Pork belly, for the uninitiated, is the cut of pork with which one makes bacon. I first tasted it at Lot 30 (see previous post) and loved it. It's full of fat and oh-my-god deliciousness. In the hands of my girlfriend, it was marinated in soya sauce, rice wine vinegar, lots of brown sugar and garlic. Popped into the a low oven for a few hours, the whole thing became a chewy and sweet treat that's not as fatty as you'd think. In particular, something in the simple marinade and this particular cut of pork tasted authentically Asian. I can't describe it. You'll have to try.

We served it simply with white basmati rice and steamed veggies tossed in a quick soya sauce, a dap of sesame oil and a bit of oyster sauce. If it weren't for the risk of my arteries clogging up, I would eat this every day for the rest of my life and be a very happy man.


Lot 30, Charlottetown and Poached Salmon Niçoise

Just before the holidays, I proposed to my girlfriend. Though it really hasn't changed anything, we are now engaged. I took her to Charlottetown, Prince Edward Island. For any of my fellow Canadians and even those interested in visiting Canada, you have to visit Charlottetown. Not only did people look at you and say hi when you crossed them in the street, but they smiled! This is a big deal. Charlottetown and PEI in general was full of great, kind people with beautiful scenery. If we weren't moving back to Ontario in the fall, I'd be moving to PEI.

In Charlottetown, we ate at Lot 30 The atmosphere was great, with a television over the bar where you could see a live feed of what was going on in the kitchen's plating table...a great idea! The service was also fantastic though I wouldn't expect anything less from Charlottetown. As for the food, it was good. I particularly liked the fact that we took the tasting menu and they didn't give us a choice of what we wanted; they just said, "Is there anything you don't want?" to which my girlfriend said offal (to my dismay). They then presented us with a five course meal where every dish was a surprise. Though the food was good, I found that at times the dishes were overly complicated by too many sauces. The dishes felt like they were competing against themselves; they felt aggressive and lacked the simplicity which is, in my opinion, what higher class restaurants should strive for. I was unsatisfied. Just not thoroughly impressed.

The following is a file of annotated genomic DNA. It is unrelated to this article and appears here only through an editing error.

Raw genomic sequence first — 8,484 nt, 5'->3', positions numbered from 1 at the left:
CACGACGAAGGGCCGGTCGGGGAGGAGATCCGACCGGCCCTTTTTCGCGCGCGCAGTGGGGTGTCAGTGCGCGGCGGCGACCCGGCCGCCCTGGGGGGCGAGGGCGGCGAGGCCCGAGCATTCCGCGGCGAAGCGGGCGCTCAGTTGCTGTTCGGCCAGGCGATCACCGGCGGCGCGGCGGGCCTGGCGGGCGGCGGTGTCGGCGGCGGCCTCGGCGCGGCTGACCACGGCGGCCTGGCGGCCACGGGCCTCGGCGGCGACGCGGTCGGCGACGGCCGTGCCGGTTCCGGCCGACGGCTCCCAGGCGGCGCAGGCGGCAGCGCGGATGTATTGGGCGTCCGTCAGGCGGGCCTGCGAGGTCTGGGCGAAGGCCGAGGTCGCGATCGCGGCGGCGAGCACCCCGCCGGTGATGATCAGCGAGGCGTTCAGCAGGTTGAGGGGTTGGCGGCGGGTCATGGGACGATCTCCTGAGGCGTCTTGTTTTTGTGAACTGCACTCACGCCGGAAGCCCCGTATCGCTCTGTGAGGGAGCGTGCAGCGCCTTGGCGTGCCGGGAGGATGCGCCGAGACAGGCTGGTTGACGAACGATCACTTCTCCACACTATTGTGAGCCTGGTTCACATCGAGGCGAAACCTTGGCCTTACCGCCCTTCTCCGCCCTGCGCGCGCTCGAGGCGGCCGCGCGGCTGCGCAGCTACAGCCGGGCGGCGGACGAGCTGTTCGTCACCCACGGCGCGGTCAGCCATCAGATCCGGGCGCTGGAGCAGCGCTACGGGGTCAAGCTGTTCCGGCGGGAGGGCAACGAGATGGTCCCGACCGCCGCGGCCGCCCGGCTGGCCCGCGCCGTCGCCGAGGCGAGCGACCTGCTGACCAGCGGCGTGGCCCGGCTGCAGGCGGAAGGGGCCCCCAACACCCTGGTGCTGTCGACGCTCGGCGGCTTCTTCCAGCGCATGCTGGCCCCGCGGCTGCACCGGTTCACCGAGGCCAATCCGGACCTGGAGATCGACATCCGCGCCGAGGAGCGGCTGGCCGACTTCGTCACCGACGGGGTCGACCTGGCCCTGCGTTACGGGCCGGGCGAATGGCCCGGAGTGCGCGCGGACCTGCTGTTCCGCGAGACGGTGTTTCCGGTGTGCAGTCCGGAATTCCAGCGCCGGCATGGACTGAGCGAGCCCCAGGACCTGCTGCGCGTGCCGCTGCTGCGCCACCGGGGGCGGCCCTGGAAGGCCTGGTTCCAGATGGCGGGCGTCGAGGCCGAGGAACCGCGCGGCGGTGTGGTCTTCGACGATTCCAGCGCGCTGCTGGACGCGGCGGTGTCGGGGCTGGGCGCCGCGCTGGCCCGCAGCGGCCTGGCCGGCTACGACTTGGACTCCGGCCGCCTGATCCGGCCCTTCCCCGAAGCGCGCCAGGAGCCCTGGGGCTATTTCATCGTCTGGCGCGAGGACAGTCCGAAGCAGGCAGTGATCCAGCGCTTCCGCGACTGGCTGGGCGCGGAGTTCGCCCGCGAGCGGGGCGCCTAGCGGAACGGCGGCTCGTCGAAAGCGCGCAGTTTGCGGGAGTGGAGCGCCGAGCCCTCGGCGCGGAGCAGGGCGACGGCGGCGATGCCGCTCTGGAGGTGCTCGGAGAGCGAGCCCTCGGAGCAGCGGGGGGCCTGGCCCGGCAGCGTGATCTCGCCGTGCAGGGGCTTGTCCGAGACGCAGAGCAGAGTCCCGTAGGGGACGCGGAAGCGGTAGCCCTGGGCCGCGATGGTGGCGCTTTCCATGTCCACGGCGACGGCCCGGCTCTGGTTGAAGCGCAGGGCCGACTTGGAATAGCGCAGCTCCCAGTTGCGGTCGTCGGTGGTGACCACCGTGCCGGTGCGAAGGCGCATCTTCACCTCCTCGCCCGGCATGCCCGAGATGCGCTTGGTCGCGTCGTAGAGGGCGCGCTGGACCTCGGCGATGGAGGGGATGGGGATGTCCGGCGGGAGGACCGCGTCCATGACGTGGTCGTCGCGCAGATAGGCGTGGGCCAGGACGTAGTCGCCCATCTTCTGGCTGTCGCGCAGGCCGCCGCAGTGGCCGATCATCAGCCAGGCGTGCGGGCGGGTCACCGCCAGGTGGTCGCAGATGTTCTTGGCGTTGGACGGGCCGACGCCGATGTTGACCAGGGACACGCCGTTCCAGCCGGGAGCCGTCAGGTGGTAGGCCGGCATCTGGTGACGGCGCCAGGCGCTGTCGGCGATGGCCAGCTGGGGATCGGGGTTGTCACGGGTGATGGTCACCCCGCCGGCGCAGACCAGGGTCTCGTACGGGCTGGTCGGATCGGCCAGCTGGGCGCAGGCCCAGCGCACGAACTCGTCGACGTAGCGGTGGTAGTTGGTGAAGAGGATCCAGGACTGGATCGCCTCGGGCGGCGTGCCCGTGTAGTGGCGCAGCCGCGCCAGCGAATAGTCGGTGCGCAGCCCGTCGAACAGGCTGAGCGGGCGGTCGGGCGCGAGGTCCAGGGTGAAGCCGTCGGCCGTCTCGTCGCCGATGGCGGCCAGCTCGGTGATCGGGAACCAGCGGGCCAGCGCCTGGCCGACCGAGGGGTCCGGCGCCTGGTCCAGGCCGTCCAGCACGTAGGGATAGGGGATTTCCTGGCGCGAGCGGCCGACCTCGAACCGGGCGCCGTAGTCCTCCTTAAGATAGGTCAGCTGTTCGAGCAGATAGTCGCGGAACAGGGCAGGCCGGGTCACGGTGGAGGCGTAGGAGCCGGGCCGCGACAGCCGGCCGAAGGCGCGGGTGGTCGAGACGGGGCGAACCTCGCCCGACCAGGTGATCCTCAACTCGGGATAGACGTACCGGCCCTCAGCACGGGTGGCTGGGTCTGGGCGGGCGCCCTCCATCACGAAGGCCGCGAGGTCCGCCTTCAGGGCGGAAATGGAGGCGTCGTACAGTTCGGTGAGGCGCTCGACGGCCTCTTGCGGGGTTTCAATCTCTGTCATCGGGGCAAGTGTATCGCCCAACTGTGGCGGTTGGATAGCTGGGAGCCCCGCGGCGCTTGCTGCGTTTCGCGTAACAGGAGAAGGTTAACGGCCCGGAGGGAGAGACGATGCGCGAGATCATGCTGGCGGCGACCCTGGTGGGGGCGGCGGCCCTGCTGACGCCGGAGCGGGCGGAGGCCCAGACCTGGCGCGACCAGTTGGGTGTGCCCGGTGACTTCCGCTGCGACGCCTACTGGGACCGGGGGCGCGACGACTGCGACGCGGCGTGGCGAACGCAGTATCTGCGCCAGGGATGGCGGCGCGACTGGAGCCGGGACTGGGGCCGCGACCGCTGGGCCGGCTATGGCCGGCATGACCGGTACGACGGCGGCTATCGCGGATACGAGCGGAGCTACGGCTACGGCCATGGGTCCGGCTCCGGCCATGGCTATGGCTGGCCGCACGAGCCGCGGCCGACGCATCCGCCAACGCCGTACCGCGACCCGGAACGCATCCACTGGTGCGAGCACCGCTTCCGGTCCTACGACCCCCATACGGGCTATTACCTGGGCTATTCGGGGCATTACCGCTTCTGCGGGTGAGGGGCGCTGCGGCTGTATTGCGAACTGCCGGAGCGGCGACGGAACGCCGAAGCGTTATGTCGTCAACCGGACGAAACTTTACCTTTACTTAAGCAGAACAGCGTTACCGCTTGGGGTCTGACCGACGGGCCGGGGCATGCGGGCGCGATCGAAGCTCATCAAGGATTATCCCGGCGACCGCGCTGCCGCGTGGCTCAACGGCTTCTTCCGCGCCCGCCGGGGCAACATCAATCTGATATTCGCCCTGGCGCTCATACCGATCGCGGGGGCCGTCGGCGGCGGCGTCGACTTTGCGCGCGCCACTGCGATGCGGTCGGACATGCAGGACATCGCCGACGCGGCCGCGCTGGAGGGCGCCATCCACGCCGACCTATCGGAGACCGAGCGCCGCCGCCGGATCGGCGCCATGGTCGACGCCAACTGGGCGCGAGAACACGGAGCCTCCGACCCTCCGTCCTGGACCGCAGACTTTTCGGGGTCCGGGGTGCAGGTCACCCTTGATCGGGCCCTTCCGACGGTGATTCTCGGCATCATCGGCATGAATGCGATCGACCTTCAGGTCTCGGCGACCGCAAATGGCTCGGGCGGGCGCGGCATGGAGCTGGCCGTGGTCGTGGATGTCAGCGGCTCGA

When we arrived back home, I had prepared a little 3 course meal of my own. As is the case when I cook for myself, I tend to make too much. Therefore, when preparing a 3 course meal, it is not useful to have heaping plates full of food; one dish just ruins it for the others. Well anyways, after a whole day of preparation, my first course rolled out. It was Gordon Ramsay's "poached salmon niçoise with boiled quail's eggs". I decided to skip the egg. Despite this, the result was amazing. I love tiny potatoes in cold salads. I don't know what it is about them that just get to me. This salad was composed of boiled small potatoes, blanched green beans, cherry tomatoes, black olives, thinly sliced shallots, all tossed in a basic vinaigrette (olive oil and white wine vinegar) and topped with salmon poached in fish stock, thyme, basil, lemon, and lemon grass. This salad was simple, elegant and delicious. Next time I'll do the egg. I'm sure it would make things even more delightful.